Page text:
Where they attend the medical and don't answer questions, again, they can't be forced, but it's important that that's reflected and it's detailed within the medical report that's received. And sometimes they will do the medical and they'll say and we see an awful lot now that the employee wants to see the medical before it's released to the employer, because they want to maybe make sure that it's correct and what they've said to the doctor is reflected in it, or sometimes you'll have that the report is sent out simultaneously to both. But it would be unusual if they've attended the doctor and then refused to have the medical provided for, and there might be an issue over costs there if they've agreed to go, but they won't agree for it to be released.
So there's a lot to consider there, but ultimately the employer can only essentially make the requests. If the employee refuses to comply, then the employer is entitled to draw an inference and make a decision on the basis of the documentation that they have.
Scott: Okay. Another unusual question here, Seamus, about certificates coming from other countries.
Q. The second most popular language in Northern Ireland is Polish. So we get a lot of people from Eastern Europe and such like and some get sick. So this listener here has said they've got an employee who's gone back to their home country but their sick cert maybe comes from a doctor in Poland or Lithuania or whatever.
Can you refuse, as an employer, to take that? Must you take the local (i.e. outside the UK) certificate? Do you have the power to say to the person that you've got to come back to our occupational health to be assessed?
Seamus: To be assessed? Well, I think a couple of concerns there in relation to that you may have a policy and procedure that says that, but there could be a risk that the policy might be discriminatory. The first thing is someone might be unwell. They might have had surgery, or they might have been told by their doctor that they should be in a period of convalescence and they might return home to be with their family, where they will get comfort and they'll get support.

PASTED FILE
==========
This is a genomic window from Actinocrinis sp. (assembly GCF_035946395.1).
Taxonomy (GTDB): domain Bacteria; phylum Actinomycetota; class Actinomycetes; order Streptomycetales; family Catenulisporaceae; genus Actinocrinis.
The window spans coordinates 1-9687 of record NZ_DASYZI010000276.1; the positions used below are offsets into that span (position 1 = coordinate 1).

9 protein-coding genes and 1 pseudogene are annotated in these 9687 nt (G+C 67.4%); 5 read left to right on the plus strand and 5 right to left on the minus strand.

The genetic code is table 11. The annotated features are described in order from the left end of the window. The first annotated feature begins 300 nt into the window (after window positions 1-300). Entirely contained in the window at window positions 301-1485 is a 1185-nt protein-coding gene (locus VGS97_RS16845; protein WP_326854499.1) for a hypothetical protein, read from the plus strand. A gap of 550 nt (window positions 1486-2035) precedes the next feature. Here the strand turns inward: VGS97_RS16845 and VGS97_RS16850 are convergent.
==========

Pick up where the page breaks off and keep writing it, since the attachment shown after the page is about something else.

And when they do that, it's obvious they're not going to be in position to attend their local doctor, and I think to refuse a sick line from a doctor outside this jurisdiction would be problematic for the employer.
Scott: It's not even sensible, because if you're isolated and you're feeling sick and horrible and you're sitting in a bedsit in Belfast or something, as opposed to being back home where your family is around you to support you and make you soup…
Scott: Then you're going to get better quicker, you know?
Seamus: Yeah, that's it. And I think the reality is that there might be . . . I can understand there maybe being some concern by the employer of maybe getting a sick line that they're not familiar with, maybe not in English. But certainly I mean there's ways that they can deal with that. You know they can take steps to verify the sick line. They can make a telephone call to the doctor's surgery wherever the person is and verify it that way. They could go online to make sure that it is coming from a surgery and things like that. I'm sure that the doctor's details are available online as well.
So they really do need to be careful about saying that we only accept sick lines from here. It's not going to be practical all the time. And again, I think that question about whether you would have to come back to Northern Ireland to undergo occupational health. That, for me, is a difficulty as well for the employer. I think that you would have to have a very specific circumstance, where maybe there is a specialist doctor within this jurisdiction that deals with what the ailment is of the employee. But I would say that is very exceptional, and otherwise I think it's practical and it's reasonable for the employer to source an occupational health doctor in the person's home country where they're at.
Scott: And there's a good chance that your own occupational health provider will have somebody in another country.
Seamus: Yeah, and maybe make a recommendation for you or something on those lines, absolutely. And there's no reason either that if you get a report that it can't be translated or the report can be provided in English as well. So, yeah, the big flag there would be this kind of race discrimination would raise its head by the employee if they felt that they weren't be treated . . .
Scott: Of course, there's no limit on race discrimination claims if the employee decides to take one.
Scott: And it's gone against you.
Scott: I see we're still getting latecomers coming along. Don't worry too much if you've missed the beginning of the broadcast. We will be recording it. We will be providing you with a transcript as well. The previous ones are on the website. If you visit the Legal-Island website, you'll find them there.
Moving on to our third area, we're moving on to mobility clauses.